One of, if not the most iconic photographs during Arthur Rothstein’s time within the FSA was titled ‘Dust Storm, Cimarron County, Oklahoma’ which was executed in 1936. The photograph shows a man and his two children struggling against the harsh winds and the dust storm. The Dust Bowl was a period in which prairies became victim to severe dust storms that greatly damaged the agriculture. These storms, largely due to drought and wind erosion caused farmers to live in extreme poverty for many years, and many abandoned their land altogether.
Life in the Midwest
From the subjects’ body languages to the minimal shelter, Rothstein’s photograph depicts a dramatic scene, presenting the viewer a harsh, graphic moment from the realities of life in the Midwest. The father and son are seen pitched forward to fight the winds whereas the younger child in the background covers his face from the severe dust and wind. The dust-filled, dark skies, combined with the young child’s defensive gesture adds onto the climactic aura of the overall picture.
‘It was a picture that had a very simple kind of composition’ says Rothstein, ‘but there was something about the swirling dust and the shed behind the farmer. What it did was the kind of thing Roy always talked about – it showed an individual in relation to his environment.’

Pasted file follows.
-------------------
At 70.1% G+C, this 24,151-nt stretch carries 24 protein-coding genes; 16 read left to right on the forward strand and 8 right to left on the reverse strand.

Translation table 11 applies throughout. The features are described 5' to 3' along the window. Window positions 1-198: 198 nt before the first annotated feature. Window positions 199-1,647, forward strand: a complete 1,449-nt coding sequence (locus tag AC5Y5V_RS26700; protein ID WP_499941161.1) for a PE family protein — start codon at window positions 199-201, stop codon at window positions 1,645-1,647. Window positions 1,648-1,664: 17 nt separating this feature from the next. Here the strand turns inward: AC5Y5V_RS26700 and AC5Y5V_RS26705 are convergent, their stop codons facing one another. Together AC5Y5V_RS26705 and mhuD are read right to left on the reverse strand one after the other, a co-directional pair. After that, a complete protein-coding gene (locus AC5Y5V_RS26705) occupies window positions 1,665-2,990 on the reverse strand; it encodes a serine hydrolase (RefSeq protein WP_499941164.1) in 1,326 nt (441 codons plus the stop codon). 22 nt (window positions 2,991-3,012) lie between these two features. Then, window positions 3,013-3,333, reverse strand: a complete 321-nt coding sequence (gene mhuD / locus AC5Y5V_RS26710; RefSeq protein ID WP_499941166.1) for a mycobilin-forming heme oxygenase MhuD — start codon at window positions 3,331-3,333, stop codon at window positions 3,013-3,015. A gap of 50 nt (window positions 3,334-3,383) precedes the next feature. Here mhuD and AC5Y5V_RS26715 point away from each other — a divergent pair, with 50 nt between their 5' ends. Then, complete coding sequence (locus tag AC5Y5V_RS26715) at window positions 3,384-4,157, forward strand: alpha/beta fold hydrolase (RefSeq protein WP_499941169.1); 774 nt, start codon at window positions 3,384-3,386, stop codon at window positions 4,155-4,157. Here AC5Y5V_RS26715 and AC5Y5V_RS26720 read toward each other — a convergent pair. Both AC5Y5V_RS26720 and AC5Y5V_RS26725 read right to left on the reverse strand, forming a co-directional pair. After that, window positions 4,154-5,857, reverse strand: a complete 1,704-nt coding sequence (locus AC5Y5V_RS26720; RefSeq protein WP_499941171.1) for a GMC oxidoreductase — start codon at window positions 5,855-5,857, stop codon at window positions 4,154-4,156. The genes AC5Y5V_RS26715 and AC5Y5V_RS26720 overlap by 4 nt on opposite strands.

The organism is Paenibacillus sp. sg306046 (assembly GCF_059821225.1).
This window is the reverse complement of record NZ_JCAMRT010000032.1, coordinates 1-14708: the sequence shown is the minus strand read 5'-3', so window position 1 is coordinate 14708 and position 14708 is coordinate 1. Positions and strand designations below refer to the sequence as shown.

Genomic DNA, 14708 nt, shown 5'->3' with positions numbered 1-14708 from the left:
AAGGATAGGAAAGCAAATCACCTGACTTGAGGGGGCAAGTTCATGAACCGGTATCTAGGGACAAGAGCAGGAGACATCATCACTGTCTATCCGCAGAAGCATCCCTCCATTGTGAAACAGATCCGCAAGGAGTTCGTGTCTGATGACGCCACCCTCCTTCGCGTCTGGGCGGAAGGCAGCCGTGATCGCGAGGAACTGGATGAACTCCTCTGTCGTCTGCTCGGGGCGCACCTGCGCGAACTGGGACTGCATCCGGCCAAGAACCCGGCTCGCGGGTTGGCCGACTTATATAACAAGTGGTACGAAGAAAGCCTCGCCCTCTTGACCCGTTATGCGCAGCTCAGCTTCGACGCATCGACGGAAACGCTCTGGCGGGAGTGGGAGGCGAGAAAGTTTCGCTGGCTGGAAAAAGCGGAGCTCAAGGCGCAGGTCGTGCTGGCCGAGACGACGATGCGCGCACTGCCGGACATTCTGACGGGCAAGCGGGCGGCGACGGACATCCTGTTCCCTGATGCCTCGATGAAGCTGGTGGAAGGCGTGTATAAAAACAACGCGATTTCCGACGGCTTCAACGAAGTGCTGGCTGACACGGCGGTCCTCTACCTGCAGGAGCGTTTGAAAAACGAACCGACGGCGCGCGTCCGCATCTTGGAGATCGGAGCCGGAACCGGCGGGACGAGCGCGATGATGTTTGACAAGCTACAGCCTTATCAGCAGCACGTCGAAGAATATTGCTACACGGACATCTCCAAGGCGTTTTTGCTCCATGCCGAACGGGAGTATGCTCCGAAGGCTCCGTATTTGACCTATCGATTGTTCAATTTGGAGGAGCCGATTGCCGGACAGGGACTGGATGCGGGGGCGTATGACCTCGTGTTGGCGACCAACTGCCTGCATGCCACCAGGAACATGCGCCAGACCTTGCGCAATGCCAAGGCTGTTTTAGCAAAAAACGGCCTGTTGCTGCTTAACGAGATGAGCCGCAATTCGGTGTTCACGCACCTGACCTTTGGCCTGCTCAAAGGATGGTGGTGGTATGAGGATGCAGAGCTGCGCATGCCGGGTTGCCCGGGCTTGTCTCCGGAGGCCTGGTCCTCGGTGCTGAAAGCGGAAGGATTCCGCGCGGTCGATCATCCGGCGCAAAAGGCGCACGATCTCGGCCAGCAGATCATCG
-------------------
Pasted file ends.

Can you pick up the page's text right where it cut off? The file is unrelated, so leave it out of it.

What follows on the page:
Igniting a Feeling
Rothstein, with his honest approach to photography, wants the viewer to truly feel, with their whole bodies, what it would be like to live in such conditions, to walk against the dust storm, and try to live in a barren land. He wanted to convey a feeling within the spectator with his documentative aesthetic.
An Unobtrusive Camera
Arthur Rothstein likened his photojournalistic approach to an “unobtrusive camera,” a phrase he often used to describe the way he captured his images. An “unobtrusive camera”, according to Rothstein is the “idea of becoming a part of the environment that people are in to such an extent that they’re not even aware that pictures are being taken.” His “fly on the wall” style of working allowed the photographs to serve their documentative purposes, and become historical records. Such is the case for this particular photograph as well. Having been taken in 1936, ‘Dust Bowl’ not only gained value for shining light on a crucial moment in history, but also played a significant role in the medium of photography being recognized as an art form. When, at first, ‘Dust Bowl’ was taken as a documentative photograph, it gained a life of its own, transforming into an icon of the Depression era, which speaks to photography’s power and revolutionary process.
What Life is Like in the United States
In the same 1964 interview, Arthur Rothstein emphasizes the importance of continuing to record and archive life by the photographers of its day. According to Rothstein,
“perhaps every twenty-five years we should have a record of what the United States is like, what life is like in the United States. That a new generation has come along, and maybe we need a new generation of photographers going out and showing what it’s like today, in our world of missiles and space capsules and television and all of those things that exist today that we didn’t have thirty years ago.”
Today, the public archives of the FSA are maintained by the Library of Congress. Fleeing the Dust Bowl by Arthur Rothstein became one of the great images of the 1930s and the Great Depression, and was later shown at the Metropolitan Museum of Art.